Should You Pursue a Second Career or Retire? By Robin Trimingham
As those of you who have followed the development of Olderhood already know, our company first started when my business partner decided to accept an early retirement offer from his employer at the time. Being a qualified Scottish CA and experienced consultant in the banking and reinsurance sector it had seemed reasonable to assume that he would easily transition from fulltime employment to doing project and consulting work on a fairly regular basis.
However, while there was work available, it proved harder than anticipated to fit into the positions that others were looking to fill.
Either the company wanted someone full-time, or there was a grueling travel schedule, or the pay was not commensurate with what a seasoned executive might expect. Everyone was pleasant and many nice lunches were exchanged but the work did not materialize.
The message was clear – embark on a second full-time career (possibly involving scaling the corporate ladder all over again) or retire for good. It was a rude awakening.
Undaunted, however, my entrepreneurial partner was not of a mind to give up. If the dream job was not going to materialize from the traditional job market, why not just sit down with a piece of paper and dream one up?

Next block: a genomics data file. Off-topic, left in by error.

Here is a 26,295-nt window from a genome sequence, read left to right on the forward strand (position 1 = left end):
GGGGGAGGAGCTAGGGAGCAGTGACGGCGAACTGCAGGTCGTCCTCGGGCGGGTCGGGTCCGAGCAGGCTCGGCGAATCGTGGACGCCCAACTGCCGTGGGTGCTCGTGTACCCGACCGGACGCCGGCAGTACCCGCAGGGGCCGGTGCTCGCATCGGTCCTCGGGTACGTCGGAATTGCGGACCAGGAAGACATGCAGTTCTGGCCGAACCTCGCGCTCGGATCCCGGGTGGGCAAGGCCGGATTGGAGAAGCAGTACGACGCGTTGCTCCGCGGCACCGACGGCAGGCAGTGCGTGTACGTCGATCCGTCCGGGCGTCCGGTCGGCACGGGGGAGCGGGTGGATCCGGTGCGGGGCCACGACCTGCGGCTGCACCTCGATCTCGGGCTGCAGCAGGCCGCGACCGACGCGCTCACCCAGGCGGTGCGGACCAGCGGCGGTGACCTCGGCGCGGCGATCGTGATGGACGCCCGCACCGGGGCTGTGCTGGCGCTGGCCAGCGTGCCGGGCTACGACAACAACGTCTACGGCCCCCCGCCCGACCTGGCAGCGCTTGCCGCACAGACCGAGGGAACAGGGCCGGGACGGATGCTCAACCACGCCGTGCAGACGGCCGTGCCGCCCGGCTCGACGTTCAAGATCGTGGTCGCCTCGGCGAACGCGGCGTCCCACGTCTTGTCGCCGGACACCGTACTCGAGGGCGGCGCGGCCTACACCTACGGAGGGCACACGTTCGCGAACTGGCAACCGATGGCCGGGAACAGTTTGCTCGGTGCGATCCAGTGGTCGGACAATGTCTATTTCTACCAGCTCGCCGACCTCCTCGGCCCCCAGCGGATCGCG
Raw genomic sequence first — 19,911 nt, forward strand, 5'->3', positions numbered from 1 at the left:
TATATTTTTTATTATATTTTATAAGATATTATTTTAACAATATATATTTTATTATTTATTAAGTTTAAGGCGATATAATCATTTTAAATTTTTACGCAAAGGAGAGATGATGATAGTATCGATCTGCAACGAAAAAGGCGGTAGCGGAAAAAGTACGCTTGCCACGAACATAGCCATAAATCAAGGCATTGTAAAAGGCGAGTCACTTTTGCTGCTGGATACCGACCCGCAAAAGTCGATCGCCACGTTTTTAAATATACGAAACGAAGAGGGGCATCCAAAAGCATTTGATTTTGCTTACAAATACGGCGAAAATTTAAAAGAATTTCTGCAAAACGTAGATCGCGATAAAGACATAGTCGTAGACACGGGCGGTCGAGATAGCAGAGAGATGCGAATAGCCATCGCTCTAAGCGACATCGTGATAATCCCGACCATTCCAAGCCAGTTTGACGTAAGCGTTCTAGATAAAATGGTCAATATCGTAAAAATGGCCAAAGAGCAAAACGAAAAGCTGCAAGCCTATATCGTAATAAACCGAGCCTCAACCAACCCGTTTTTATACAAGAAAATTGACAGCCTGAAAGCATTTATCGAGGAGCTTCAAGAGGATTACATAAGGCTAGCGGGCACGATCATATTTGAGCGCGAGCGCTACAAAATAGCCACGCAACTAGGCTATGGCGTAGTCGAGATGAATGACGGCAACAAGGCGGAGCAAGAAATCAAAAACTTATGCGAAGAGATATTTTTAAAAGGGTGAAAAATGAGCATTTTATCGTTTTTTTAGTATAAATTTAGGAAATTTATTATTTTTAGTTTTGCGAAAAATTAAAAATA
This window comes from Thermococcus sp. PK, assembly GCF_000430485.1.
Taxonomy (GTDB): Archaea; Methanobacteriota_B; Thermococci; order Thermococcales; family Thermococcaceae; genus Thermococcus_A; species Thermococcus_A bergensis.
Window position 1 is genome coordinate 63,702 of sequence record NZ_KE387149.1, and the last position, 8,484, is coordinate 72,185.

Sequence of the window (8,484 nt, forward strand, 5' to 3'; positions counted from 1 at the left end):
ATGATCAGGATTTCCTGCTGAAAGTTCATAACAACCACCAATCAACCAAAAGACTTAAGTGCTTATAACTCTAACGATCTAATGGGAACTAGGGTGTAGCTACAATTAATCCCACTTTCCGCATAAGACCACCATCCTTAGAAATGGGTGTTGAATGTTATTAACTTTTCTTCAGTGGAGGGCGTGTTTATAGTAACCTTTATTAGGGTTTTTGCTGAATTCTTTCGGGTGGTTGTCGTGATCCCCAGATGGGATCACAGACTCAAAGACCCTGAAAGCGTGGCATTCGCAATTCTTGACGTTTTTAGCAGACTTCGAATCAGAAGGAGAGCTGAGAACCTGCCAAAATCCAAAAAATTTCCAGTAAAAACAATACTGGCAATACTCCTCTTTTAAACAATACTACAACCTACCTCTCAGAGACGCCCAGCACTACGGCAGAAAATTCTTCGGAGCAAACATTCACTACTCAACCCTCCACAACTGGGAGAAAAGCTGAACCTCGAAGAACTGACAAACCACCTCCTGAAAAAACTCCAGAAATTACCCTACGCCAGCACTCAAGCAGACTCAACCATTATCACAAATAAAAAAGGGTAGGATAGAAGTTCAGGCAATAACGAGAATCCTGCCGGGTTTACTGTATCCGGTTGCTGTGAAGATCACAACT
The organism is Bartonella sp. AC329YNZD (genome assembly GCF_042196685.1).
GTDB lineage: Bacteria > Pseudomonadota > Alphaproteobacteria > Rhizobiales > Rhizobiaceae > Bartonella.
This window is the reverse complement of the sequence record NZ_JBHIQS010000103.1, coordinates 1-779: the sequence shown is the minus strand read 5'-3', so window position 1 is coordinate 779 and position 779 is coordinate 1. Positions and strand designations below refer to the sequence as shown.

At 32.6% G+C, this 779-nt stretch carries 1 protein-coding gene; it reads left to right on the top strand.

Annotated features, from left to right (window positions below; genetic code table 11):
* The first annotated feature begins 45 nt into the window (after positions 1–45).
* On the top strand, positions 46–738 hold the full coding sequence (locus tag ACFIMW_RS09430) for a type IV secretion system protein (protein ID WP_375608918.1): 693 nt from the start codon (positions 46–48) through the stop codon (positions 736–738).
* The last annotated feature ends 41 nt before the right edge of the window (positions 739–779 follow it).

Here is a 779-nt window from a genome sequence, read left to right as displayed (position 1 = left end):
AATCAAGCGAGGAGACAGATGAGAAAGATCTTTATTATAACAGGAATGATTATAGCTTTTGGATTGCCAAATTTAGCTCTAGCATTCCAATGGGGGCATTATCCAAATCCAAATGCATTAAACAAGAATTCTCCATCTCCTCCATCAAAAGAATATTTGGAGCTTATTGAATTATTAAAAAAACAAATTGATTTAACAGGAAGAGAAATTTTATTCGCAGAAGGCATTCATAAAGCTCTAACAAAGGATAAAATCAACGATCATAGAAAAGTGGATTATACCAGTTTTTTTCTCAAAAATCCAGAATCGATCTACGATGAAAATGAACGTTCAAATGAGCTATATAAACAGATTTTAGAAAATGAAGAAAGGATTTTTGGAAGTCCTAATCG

Many crumpled pieces of paper later … the phone rang.
“I’ve got it!” he declared, “I’m going to start a blog about what’s been going on and figure it out as I go”.
“Great!” I replied, “I’ll help”.
Five years later Olderhood has taken root and our business is growing both here on island and in North America and the UK where we work with companies and strategic partners on a variety of coaching and consulting initiatives.
If we had it all to do over, however, would we have given more thought to what sort of business we wanted to start and what it would take to convert our innovative ideas into a sound business plan? Yes, I believe we would have.
Based on our experiences, the top ten things to consider when contemplating embarking on a second career when you leave your current place of employment would include:
By Robin Trimingham